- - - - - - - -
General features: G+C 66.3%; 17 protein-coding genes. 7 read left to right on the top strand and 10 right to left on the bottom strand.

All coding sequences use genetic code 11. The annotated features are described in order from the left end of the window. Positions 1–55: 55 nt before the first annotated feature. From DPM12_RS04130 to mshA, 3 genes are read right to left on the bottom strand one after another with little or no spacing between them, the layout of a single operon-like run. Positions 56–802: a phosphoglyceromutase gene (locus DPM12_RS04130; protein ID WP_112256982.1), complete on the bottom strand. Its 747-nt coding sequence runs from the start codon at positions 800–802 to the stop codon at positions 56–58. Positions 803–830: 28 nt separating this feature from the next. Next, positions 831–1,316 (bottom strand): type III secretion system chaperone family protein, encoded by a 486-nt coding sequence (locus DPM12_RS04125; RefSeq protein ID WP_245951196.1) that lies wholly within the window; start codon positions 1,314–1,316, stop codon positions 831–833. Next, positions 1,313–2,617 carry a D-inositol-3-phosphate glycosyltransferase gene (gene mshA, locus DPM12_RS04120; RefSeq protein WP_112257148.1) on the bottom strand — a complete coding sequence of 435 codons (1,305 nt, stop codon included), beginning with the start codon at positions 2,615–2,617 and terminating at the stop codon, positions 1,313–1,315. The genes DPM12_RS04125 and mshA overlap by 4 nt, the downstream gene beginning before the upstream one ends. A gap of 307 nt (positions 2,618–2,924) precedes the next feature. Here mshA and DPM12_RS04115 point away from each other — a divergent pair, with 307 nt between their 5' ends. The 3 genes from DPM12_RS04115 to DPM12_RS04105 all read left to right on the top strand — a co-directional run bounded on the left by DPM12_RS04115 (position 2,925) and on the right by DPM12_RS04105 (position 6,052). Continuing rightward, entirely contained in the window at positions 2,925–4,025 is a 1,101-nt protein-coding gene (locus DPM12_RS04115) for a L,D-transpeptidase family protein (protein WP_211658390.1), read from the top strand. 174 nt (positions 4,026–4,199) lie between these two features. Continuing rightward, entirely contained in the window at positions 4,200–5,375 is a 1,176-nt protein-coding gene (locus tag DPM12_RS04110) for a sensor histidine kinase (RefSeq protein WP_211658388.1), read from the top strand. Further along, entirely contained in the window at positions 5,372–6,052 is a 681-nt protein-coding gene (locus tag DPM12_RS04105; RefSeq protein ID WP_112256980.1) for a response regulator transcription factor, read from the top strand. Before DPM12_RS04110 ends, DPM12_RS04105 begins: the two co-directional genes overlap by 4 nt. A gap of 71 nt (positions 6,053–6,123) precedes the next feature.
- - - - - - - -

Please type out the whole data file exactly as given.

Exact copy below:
General features: G+C 66.3%; 17 protein-coding genes. 7 read left to right on the top strand and 10 right to left on the bottom strand.

All coding sequences use genetic code 11. The annotated features are described in order from the left end of the window. Positions 1–55: 55 nt before the first annotated feature. From DPM12_RS04130 to mshA, 3 genes are read right to left on the bottom strand one after another with little or no spacing between them, the layout of a single operon-like run. Positions 56–802: a phosphoglyceromutase gene (locus DPM12_RS04130; protein ID WP_112256982.1), complete on the bottom strand. Its 747-nt coding sequence runs from the start codon at positions 800–802 to the stop codon at positions 56–58. Positions 803–830: 28 nt separating this feature from the next. Next, positions 831–1,316 (bottom strand): type III secretion system chaperone family protein, encoded by a 486-nt coding sequence (locus DPM12_RS04125; RefSeq protein ID WP_245951196.1) that lies wholly within the window; start codon positions 1,314–1,316, stop codon positions 831–833. Next, positions 1,313–2,617 carry a D-inositol-3-phosphate glycosyltransferase gene (gene mshA, locus DPM12_RS04120; RefSeq protein WP_112257148.1) on the bottom strand — a complete coding sequence of 435 codons (1,305 nt, stop codon included), beginning with the start codon at positions 2,615–2,617 and terminating at the stop codon, positions 1,313–1,315. The genes DPM12_RS04125 and mshA overlap by 4 nt, the downstream gene beginning before the upstream one ends. A gap of 307 nt (positions 2,618–2,924) precedes the next feature. Here mshA and DPM12_RS04115 point away from each other — a divergent pair, with 307 nt between their 5' ends. The 3 genes from DPM12_RS04115 to DPM12_RS04105 all read left to right on the top strand — a co-directional run bounded on the left by DPM12_RS04115 (position 2,925) and on the right by DPM12_RS04105 (position 6,052). Continuing rightward, entirely contained in the window at positions 2,925–4,025 is a 1,101-nt protein-coding gene (locus DPM12_RS04115) for a L,D-transpeptidase family protein (protein WP_211658390.1), read from the top strand. 174 nt (positions 4,026–4,199) lie between these two features. Continuing rightward, entirely contained in the window at positions 4,200–5,375 is a 1,176-nt protein-coding gene (locus tag DPM12_RS04110) for a sensor histidine kinase (RefSeq protein WP_211658388.1), read from the top strand. Further along, entirely contained in the window at positions 5,372–6,052 is a 681-nt protein-coding gene (locus tag DPM12_RS04105; RefSeq protein ID WP_112256980.1) for a response regulator transcription factor, read from the top strand. Before DPM12_RS04110 ends, DPM12_RS04105 begins: the two co-directional genes overlap by 4 nt. A gap of 71 nt (positions 6,053–6,123) precedes the next feature.